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Tuesday, 24 September 2013

Blog 52. Hijab jabbing gibberish

Why not ban Burqas, Beards & Botox?

Yes I’m actually going to write about the thing I said I would write about in the previous blog post rather than frothing about something that sidetracked me in the intervening seven days.

The issue of covering the face with a veil is entering a phase of hysteria. That potent mix of fear and racism tinged with guilt and prejudice sprinkled with stupidity is all covered over with the sauce of media-induced faux public anxiety to create a journalistic wet dream. Column inches and radio minutes just ooze with bland rhetorical questions masquerading as ‘a reflection of current public concern’.

Boring as it may be, lacking in drama, devoid of panic, couldn’t we just try and re-establish a sense of proportion and priority?

The rational and therefore un-newsworthy response to this subject is surely that women should be supported in this country to go without the veil IF THEY SO WISH.

Throwing round the notion of criminalising veiling by Muslim women instantly propels it into a disproportionately high profile political fire cracker that can be set off randomly for a variety of reasons; to fill a lazy news day, create a distraction, give politicians with nothing real to talk about something to exercise their jaws with and so on. But it also fuels the right-wing nutters, makes the Muslim community feel more under siege and in fact will encourage many younger Muslim women to adopt the veil when they might not otherwise have done as a way of thumbing their noses at western insincerity.

As mentioned last week the idea that we need to be able to ‘read’ each other’s faces is an interesting one on so many levels. Even a cursory examination of this particular red-herring exposes just how mendacious its proponents are being.

Are we going to bar men from wearing beards?

Are we going to ban Botox?

Are we going to outlaw facelifts and fillers and anything else that might zombiefy human features?

Are we going to prevent professional men from wearing those expensive suits that give the impression of alpha male power to every slack-arsed, bloaty bellied soon-to-have-a-heart-attack oik?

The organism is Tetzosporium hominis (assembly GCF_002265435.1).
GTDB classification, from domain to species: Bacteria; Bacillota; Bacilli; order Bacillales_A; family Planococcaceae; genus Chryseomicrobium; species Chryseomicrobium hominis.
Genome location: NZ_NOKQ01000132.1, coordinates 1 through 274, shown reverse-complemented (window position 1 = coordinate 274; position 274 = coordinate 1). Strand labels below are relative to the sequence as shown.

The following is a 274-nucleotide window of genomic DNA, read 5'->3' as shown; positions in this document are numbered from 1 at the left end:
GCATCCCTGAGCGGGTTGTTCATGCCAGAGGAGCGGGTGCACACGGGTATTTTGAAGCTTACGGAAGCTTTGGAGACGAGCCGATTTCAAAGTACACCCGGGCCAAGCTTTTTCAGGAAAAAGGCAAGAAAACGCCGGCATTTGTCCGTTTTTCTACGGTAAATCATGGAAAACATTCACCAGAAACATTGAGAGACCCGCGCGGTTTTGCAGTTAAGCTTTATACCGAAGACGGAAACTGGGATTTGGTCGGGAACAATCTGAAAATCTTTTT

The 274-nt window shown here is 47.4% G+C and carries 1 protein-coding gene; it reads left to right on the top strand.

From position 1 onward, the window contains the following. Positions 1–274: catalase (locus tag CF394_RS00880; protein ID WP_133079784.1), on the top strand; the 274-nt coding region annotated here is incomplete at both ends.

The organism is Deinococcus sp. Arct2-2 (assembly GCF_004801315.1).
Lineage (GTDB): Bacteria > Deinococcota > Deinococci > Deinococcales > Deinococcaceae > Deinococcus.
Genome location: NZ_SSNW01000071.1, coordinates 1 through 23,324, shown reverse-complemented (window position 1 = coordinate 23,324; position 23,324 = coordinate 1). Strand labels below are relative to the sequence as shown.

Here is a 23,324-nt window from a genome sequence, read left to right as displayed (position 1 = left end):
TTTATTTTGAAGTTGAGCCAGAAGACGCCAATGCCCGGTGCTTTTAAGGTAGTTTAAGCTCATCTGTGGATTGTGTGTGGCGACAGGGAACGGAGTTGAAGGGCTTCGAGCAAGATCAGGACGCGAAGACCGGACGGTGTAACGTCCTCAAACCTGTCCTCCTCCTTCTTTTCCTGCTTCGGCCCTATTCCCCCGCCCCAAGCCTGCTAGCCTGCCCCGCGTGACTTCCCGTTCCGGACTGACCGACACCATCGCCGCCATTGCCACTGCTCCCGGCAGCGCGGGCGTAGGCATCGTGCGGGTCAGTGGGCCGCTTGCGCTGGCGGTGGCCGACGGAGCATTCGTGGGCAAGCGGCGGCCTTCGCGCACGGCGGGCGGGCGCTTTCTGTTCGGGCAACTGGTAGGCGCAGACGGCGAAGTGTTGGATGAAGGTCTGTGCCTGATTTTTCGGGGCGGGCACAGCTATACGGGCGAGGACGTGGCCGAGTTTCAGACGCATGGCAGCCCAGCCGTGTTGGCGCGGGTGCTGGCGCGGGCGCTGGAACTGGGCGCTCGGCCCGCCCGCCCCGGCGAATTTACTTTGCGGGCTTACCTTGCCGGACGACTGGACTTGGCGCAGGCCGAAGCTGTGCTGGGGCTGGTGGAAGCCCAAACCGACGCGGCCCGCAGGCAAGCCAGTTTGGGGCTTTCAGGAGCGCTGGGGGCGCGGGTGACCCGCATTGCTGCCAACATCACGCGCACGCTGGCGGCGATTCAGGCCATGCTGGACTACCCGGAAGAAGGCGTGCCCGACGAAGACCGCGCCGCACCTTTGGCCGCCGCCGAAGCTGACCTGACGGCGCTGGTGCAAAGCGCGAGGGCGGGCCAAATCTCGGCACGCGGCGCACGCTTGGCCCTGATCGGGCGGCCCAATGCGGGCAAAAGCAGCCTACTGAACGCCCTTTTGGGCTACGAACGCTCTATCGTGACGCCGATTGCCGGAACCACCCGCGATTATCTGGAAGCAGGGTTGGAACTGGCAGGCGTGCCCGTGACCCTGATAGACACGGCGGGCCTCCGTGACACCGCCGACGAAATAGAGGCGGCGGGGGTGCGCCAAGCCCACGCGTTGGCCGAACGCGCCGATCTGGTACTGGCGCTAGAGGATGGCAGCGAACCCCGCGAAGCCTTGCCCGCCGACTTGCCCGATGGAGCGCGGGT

Imagine you are on the bus and someone farts. You glance round to spy the guilty party who exposed the rest of the unfortunate passengers to last night’s poorly digested curry. You suspect the heavily made-up woman now peering with glazed eyes out of the misted window but – how can you ever tell? She may be blushing under that caked-on foundation but you will never know!

Celebrities must be banned from wearing those large dark sunglasses. For all we know, behind that barrier they may be wearing an expression that suggests they actually don’t care two figs for the fans surging round them screaming and clamouring for autographs.

In my experience, professionals are often masters of the uncommunicative visage.  Several years ago a dentist broke off my tooth when she was supposed to be filling it. Ok – these things happen. But when I returned to the practice repeatedly complaining about hideous pain she stared at me blankly as if she had no idea what was wrong. Once she looked me in the eye with absolute directness and told me I was imagining the pain, which by that point was so bad I could neither sleep nor chew. A fortnight later a small chunk of metal fell out of my mouth – causing unbelievable relief. A new dentist mentioned, to my utter surprise, that the tooth was broken and the metal had been filling the gap! Clearly dentist no. 1 had her own kind of veil.

The commonsense answer to this issue is education on both sides – those who suddenly decided it was threatening to see veiled women and those women who may feel pressured into covering their faces when they would otherwise not. But for the government in its panicked attempt to appeal to those who may respond to the current bandwagon to start kicking this one round is dangerous. As for the so called opposition, they are hedging their bets for fear of losing the position of not-being-quite-so-bad-as-the-government. It is unconscionable.

There are more pressing problems.

Half of us are dying of obesity while the processed food industry goes unchecked. Too many children are on Ritalin. Gambling is embedding itself into normal life as a new cancer. Misogyny is flourishing. We have lost international credibility in parts of the world that are currently undergoing radical change. We are living in ways that are economically and environmentally unsustainable. Western young women are mutilating their bodies in the pursuit of unrealistic fantasy perfection. Public sector morale is at rock bottom. I’ll stop there.


Is a bit of cloth over a woman’s face really the crucial topic of the moment? And, for argument’s sake if it is, is media and political frenzy the way to deal with it?

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